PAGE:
A HEAP won't be "fragmented" in two cases:
- only INSERTS may occur
- UPDATES will occur in the attributes with fixed data length (e.g.
The following example demonstrates the above mentioned situations:
WHILE @i <= 80
@i += 1
After 80 records have been inserted the most interesting issue is the location of the single rows. The following query displays all information by using
Id = 34;
The result of the pic (see link) shows in the first attribute [PageSlot] the information about the fileId:PageId:SlotId of the physical location of the record.
Now let's run an update on the row with the [Id] = 34 and check the physical location again:
-- what has happened to the physical location?
Id = 34
The result won't change because the updated information fits completely into the fixed reserved space of 200 bytes. Indeed the situation will change if you delete a record and add the record again with the same values:
-- Delete the record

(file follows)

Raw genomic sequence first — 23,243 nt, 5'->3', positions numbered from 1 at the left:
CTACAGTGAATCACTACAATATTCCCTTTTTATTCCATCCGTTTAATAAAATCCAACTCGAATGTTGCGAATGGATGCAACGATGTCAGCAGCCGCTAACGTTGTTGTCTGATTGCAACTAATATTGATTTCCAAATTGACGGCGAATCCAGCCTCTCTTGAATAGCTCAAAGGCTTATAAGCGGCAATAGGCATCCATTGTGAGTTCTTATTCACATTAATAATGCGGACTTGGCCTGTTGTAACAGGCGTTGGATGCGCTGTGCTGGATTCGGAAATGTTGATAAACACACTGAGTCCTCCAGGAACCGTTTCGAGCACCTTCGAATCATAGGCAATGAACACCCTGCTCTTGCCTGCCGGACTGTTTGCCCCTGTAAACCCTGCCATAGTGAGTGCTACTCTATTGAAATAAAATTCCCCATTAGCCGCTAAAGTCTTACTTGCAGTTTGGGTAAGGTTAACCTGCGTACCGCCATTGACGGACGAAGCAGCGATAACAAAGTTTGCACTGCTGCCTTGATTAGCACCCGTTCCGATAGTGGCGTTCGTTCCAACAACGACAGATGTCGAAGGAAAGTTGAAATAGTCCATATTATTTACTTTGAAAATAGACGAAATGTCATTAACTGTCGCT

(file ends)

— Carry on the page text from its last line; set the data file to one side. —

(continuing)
-- and insert it with exact the same values
-- what has happened to the location?
As you can see from the script the record with ID = 34 has been dropped and inserted again. Now the result for the physical location has changed to a different location. The explanation for that behaviour is quite simple. While each record has a fixed length
SQL Server can locate the entry and run a simple update (no forwarded records will occur!). If you release storage on a page (with a delete) it maybe used again from Microsoft SQL Server if a scan of the PFS (Page Free Space) records "enough" space on the
page for the storage of the data. But don't trust on that behaviour. If Microsoft SQL Server detect a better performance to put the data at its very end it will be done.
This article comes from
this forum thread.